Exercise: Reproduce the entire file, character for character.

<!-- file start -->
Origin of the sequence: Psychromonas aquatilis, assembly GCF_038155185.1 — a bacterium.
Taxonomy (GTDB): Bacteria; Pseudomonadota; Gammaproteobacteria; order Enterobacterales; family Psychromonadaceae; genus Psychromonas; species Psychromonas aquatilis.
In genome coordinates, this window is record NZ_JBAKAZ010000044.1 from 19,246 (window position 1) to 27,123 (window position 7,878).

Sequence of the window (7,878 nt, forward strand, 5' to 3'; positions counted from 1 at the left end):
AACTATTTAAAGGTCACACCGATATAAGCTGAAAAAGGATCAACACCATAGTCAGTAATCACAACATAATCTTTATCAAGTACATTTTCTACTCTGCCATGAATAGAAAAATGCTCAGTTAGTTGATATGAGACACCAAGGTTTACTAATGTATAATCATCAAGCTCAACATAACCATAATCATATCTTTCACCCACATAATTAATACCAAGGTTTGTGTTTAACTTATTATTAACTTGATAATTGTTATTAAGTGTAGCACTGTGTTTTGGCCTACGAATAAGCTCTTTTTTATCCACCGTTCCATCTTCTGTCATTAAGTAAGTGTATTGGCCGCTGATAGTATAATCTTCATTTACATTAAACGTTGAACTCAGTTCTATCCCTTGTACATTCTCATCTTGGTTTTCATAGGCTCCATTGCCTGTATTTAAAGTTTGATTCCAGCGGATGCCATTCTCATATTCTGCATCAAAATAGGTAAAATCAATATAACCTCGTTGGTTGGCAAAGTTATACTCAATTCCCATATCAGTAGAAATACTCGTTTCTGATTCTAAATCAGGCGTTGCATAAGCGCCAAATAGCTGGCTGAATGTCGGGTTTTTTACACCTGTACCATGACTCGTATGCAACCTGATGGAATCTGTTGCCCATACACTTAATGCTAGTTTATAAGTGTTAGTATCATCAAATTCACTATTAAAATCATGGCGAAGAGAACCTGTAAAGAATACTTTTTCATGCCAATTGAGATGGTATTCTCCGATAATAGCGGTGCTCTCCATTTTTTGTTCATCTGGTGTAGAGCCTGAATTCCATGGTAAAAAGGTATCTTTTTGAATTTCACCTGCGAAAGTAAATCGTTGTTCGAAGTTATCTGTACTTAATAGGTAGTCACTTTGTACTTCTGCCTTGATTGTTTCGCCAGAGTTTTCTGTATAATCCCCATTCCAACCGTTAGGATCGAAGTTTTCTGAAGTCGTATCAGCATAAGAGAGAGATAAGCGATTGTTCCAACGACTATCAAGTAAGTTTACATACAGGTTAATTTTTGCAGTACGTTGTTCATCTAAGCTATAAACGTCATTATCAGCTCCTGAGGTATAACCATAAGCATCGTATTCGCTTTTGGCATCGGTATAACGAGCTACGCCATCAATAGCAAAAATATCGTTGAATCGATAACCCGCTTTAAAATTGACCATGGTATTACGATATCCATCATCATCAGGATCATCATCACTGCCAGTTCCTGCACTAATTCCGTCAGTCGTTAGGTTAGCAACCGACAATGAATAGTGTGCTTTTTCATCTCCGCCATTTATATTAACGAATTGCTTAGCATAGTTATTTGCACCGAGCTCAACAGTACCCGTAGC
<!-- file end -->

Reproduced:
Origin of the sequence: Psychromonas aquatilis, assembly GCF_038155185.1 — a bacterium.
Taxonomy (GTDB): Bacteria; Pseudomonadota; Gammaproteobacteria; order Enterobacterales; family Psychromonadaceae; genus Psychromonas; species Psychromonas aquatilis.
In genome coordinates, this window is record NZ_JBAKAZ010000044.1 from 19,246 (window position 1) to 27,123 (window position 7,878).

Sequence of the window (7,878 nt, forward strand, 5' to 3'; positions counted from 1 at the left end):
AACTATTTAAAGGTCACACCGATATAAGCTGAAAAAGGATCAACACCATAGTCAGTAATCACAACATAATCTTTATCAAGTACATTTTCTACTCTGCCATGAATAGAAAAATGCTCAGTTAGTTGATATGAGACACCAAGGTTTACTAATGTATAATCATCAAGCTCAACATAACCATAATCATATCTTTCACCCACATAATTAATACCAAGGTTTGTGTTTAACTTATTATTAACTTGATAATTGTTATTAAGTGTAGCACTGTGTTTTGGCCTACGAATAAGCTCTTTTTTATCCACCGTTCCATCTTCTGTCATTAAGTAAGTGTATTGGCCGCTGATAGTATAATCTTCATTTACATTAAACGTTGAACTCAGTTCTATCCCTTGTACATTCTCATCTTGGTTTTCATAGGCTCCATTGCCTGTATTTAAAGTTTGATTCCAGCGGATGCCATTCTCATATTCTGCATCAAAATAGGTAAAATCAATATAACCTCGTTGGTTGGCAAAGTTATACTCAATTCCCATATCAGTAGAAATACTCGTTTCTGATTCTAAATCAGGCGTTGCATAAGCGCCAAATAGCTGGCTGAATGTCGGGTTTTTTACACCTGTACCATGACTCGTATGCAACCTGATGGAATCTGTTGCCCATACACTTAATGCTAGTTTATAAGTGTTAGTATCATCAAATTCACTATTAAAATCATGGCGAAGAGAACCTGTAAAGAATACTTTTTCATGCCAATTGAGATGGTATTCTCCGATAATAGCGGTGCTCTCCATTTTTTGTTCATCTGGTGTAGAGCCTGAATTCCATGGTAAAAAGGTATCTTTTTGAATTTCACCTGCGAAAGTAAATCGTTGTTCGAAGTTATCTGTACTTAATAGGTAGTCACTTTGTACTTCTGCCTTGATTGTTTCGCCAGAGTTTTCTGTATAATCCCCATTCCAACCGTTAGGATCGAAGTTTTCTGAAGTCGTATCAGCATAAGAGAGAGATAAGCGATTGTTCCAACGACTATCAAGTAAGTTTACATACAGGTTAATTTTTGCAGTACGTTGTTCATCTAAGCTATAAACGTCATTATCAGCTCCTGAGGTATAACCATAAGCATCGTATTCGCTTTTGGCATCGGTATAACGAGCTACGCCATCAATAGCAAAAATATCGTTGAATCGATAACCCGCTTTAAAATTGACCATGGTATTACGATATCCATCATCATCAGGATCATCATCACTGCCAGTTCCTGCACTAATTCCGTCAGTCGTTAGGTTAGCAACCGACAATGAATAGTGTGCTTTTTCATCTCCGCCATTTATATTAACGAATTGCTTAGCATAGTTATTTGCACCGAGCTCAACAGTACCCGTAGC